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Eisenberg Returns From World Cup


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OK, it's time to fess up: I haven't posted a column in a couple of weeks because I went to South Africa for the World Cup. I worked soccer's big event as a reporter two decades ago when I was with The Baltimore Sun, but this time, I went strictly as a fan. Both experiences were unforgettable, but this one easily was the best.

My itinerary included three games – the United States against Slovenia, the United States against Algeria and the Netherlands against Cameroon – and I was fortunate. The US games, watched by millions back home, were intensely dramatic up to the final whistle, and the Netherlands-Cameroon game featured the craziest sports crowd I have ever seen. I sat in the stands with fans from around the world as they dressed in costume, blew their vuvuzela horns and rooted for their teams. It was a worldwide Mardi Gras.

The sound of the vuvuzela, a fixture of South African soccer, has been scorned around the world by purists for being so excruciatingly loud and annoying and, in their opinion, ruining the game. Having experienced it first-hand, I beg to differ. Were they loud? Yes. But I didn't find them the least bit annoying. To the contrary, I felt they added to the celebratory spectacle of the first major sports event to be held on African soil. In a word, they were cool.

(You can check them out yourself when Manchester City and Inter Milan play their international "friendly" match at M&T Bank Stadium on July 31. Knowing that tens of thousands of soccer fans brought home vuvuzelas from South Africa as souvenirs, I can guarantee there will be plenty on hand at that game.)

Having spent countless Sundays in NFL stadiums over the years, I found myself comparing the experiences. In some ways, they were the same. Each venue had its own character. Ellis Park, the landmark rugby stadium where the movie "Invictus" was filmed, felt like Fenway Park. Walking into the shimmering new stadium in Cape Town, I felt like I was boarding the alien craft in "Close Encounters of the Third Kind."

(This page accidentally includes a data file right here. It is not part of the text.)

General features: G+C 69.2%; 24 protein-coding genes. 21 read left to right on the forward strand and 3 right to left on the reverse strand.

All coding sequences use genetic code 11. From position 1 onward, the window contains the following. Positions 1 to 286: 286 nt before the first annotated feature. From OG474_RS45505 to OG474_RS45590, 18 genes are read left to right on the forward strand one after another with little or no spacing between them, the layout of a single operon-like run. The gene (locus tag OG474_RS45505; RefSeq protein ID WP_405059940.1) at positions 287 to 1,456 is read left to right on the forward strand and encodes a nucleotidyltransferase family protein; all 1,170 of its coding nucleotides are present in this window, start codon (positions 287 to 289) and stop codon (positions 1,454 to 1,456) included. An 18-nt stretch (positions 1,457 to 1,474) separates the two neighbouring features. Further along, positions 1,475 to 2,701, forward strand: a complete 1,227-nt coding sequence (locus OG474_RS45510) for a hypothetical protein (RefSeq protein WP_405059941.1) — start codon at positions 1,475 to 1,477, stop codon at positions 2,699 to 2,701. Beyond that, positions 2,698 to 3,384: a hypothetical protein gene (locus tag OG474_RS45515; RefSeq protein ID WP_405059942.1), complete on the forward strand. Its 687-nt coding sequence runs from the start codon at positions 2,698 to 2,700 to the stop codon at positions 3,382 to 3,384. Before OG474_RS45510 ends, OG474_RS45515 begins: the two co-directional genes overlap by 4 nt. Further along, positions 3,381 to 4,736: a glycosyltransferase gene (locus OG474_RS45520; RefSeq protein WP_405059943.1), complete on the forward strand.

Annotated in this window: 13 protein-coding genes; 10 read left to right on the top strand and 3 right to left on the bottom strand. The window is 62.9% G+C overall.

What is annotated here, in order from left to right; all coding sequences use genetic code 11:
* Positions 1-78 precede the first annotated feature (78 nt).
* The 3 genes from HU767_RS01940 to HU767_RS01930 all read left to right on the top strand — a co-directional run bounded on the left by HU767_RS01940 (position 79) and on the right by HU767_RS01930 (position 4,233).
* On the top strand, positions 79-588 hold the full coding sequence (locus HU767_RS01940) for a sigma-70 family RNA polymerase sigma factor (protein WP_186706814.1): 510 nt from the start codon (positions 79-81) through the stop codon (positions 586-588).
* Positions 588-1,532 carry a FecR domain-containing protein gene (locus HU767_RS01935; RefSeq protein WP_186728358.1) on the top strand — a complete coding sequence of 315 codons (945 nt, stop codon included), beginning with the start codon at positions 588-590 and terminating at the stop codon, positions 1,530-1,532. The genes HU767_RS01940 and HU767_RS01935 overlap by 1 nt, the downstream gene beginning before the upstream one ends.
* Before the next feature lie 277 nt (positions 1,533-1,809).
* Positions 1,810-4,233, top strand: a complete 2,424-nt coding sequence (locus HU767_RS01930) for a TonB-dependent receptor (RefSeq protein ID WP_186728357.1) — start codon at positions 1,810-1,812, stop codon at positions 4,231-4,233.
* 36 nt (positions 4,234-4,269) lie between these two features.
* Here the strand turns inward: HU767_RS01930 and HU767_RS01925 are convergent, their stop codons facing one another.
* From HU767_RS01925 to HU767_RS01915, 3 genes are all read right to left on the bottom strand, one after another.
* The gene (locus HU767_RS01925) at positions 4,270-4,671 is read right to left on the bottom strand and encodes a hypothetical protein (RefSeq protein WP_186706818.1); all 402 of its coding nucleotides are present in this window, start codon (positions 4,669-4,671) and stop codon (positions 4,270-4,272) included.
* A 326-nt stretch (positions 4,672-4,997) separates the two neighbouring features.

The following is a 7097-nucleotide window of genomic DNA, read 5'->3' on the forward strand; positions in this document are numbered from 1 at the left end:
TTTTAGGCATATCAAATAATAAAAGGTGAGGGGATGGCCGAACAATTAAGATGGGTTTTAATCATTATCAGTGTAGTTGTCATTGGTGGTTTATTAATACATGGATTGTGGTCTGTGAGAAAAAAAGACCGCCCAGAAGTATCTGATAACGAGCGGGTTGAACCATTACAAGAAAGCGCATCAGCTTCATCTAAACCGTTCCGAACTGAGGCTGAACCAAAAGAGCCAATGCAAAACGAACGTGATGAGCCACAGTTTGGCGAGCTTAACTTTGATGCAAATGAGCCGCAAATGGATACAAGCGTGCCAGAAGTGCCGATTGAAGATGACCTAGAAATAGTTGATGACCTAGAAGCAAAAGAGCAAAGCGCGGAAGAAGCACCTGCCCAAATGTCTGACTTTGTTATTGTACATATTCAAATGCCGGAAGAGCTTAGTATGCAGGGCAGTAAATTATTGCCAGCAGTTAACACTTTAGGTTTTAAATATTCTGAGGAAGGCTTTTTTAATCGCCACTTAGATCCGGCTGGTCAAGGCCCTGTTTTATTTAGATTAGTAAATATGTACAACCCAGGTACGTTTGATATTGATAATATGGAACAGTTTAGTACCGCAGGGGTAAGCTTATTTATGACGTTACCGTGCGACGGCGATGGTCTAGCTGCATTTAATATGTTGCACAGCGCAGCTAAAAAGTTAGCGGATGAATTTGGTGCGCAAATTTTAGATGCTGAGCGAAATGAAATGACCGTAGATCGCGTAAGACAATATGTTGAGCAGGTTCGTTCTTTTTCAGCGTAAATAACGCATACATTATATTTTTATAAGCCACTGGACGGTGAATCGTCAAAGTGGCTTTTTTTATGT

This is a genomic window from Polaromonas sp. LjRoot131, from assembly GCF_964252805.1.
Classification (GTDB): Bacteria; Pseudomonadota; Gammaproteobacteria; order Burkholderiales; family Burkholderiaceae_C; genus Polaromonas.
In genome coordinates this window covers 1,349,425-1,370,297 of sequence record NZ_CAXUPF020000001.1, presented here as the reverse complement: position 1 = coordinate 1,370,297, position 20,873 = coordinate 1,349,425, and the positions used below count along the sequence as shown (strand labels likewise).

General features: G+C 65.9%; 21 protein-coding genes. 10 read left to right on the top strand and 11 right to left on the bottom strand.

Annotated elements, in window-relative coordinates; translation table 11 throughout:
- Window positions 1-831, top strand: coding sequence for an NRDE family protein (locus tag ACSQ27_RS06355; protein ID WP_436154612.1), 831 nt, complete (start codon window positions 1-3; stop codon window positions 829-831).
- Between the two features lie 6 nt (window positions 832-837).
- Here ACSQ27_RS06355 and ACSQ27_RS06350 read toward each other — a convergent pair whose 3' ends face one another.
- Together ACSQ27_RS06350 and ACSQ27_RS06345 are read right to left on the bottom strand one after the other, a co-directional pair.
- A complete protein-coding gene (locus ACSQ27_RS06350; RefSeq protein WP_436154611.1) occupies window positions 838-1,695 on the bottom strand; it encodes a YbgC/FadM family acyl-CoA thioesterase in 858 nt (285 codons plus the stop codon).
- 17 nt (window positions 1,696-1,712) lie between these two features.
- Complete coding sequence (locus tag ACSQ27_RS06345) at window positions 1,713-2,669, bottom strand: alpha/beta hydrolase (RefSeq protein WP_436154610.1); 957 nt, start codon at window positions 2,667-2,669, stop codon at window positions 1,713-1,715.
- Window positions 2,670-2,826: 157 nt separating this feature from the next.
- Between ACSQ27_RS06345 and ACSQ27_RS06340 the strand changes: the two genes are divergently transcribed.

And the fans, well, they seemed familiar in many respects. They painted their faces, dressed in crazy hats and animal costumes, and stood for long periods. Soccer fans root passionately. Yet they don't root any harder than fans of the Ravens or Steelers. As the game unfolds, the noise rises and falls in the stadium, music blares, and some fans are happy and others glum, depending on what's happening on the field.

What really struck me was how well everyone got along. When the US played Slovenia, I sat right by a group of Slovenians. When the US played Algeria, I sat right behind a row of Algerians. Opposing fans were thrown together that way throughout the stadiums. And the vast majority smiled, shook hands and enjoyed the game. A gracious Algerian turned and congratulated me when the US beat his team in the final minutes.

Did everyone behave perfectly? Uh, no. When the Slovenians scored first against the US, a few of their fans sprayed beer at their neighbors, including our group, no doubt delighting that Americans were among those getting drenched. Then they taunted us when their team went up 2-0. But what goes around comes around. They sat down, shut up and finally just left before the final whistle as the US rallied to tie in the second half.

But for the most part, a wonderful sense of cooperation reigned. I found myself thinking this was the perfect attitude for any sports fan to bring to any game – root like crazy because you care, but give those on the other side room to root because they care just as much.

I understand that fans of rival "club" soccer teams such as Chelsea and Manchester United in England probably go at it more fiercely, as fans of rival NFL teams do, but still, it was great to see people on opposing sides remain gracious and not get mean-spirited or personal. When I think back on my World Cup experience, I will think of that uplifting atmosphere long after the blaring sound of thousands of vuvuzelas finally stops echoing in my ears.

John Eisenberg worked in the newspaper business for 28 years as a sports columnist, with much of that time coming at the Baltimore Sun. While working for the Sun, Eisenberg spent time covering the Ravens, among other teams and events, including the Super Bowl, Final Four, World Series and Olympics. Eisenberg is also the author of seven sports-themed books.

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